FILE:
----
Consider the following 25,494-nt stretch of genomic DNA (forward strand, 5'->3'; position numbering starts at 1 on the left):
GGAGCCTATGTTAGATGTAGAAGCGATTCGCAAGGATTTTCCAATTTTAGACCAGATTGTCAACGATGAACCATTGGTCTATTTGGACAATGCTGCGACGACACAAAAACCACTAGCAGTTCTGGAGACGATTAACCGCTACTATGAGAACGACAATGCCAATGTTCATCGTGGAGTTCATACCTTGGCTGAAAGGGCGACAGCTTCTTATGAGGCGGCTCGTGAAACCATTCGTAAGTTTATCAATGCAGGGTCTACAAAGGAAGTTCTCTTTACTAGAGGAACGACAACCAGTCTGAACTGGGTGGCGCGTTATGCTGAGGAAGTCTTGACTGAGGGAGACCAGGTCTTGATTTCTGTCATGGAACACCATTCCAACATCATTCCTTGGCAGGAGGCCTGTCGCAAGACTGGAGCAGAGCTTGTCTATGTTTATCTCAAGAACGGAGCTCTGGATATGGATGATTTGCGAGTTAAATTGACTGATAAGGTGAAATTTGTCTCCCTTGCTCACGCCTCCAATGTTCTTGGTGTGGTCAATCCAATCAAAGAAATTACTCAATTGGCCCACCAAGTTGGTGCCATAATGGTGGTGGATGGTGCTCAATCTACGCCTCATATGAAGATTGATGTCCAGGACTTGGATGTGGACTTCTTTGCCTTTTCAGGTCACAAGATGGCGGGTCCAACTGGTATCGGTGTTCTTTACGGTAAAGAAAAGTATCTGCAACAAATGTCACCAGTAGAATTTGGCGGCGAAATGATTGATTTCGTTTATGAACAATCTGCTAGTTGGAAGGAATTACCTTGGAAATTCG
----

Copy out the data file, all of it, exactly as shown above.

Consider the following 25,494-nt stretch of genomic DNA (forward strand, 5'->3'; position numbering starts at 1 on the left):
GGAGCCTATGTTAGATGTAGAAGCGATTCGCAAGGATTTTCCAATTTTAGACCAGATTGTCAACGATGAACCATTGGTCTATTTGGACAATGCTGCGACGACACAAAAACCACTAGCAGTTCTGGAGACGATTAACCGCTACTATGAGAACGACAATGCCAATGTTCATCGTGGAGTTCATACCTTGGCTGAAAGGGCGACAGCTTCTTATGAGGCGGCTCGTGAAACCATTCGTAAGTTTATCAATGCAGGGTCTACAAAGGAAGTTCTCTTTACTAGAGGAACGACAACCAGTCTGAACTGGGTGGCGCGTTATGCTGAGGAAGTCTTGACTGAGGGAGACCAGGTCTTGATTTCTGTCATGGAACACCATTCCAACATCATTCCTTGGCAGGAGGCCTGTCGCAAGACTGGAGCAGAGCTTGTCTATGTTTATCTCAAGAACGGAGCTCTGGATATGGATGATTTGCGAGTTAAATTGACTGATAAGGTGAAATTTGTCTCCCTTGCTCACGCCTCCAATGTTCTTGGTGTGGTCAATCCAATCAAAGAAATTACTCAATTGGCCCACCAAGTTGGTGCCATAATGGTGGTGGATGGTGCTCAATCTACGCCTCATATGAAGATTGATGTCCAGGACTTGGATGTGGACTTCTTTGCCTTTTCAGGTCACAAGATGGCGGGTCCAACTGGTATCGGTGTTCTTTACGGTAAAGAAAAGTATCTGCAACAAATGTCACCAGTAGAATTTGGCGGCGAAATGATTGATTTCGTTTATGAACAATCTGCTAGTTGGAAGGAATTACCTTGGAAATTCG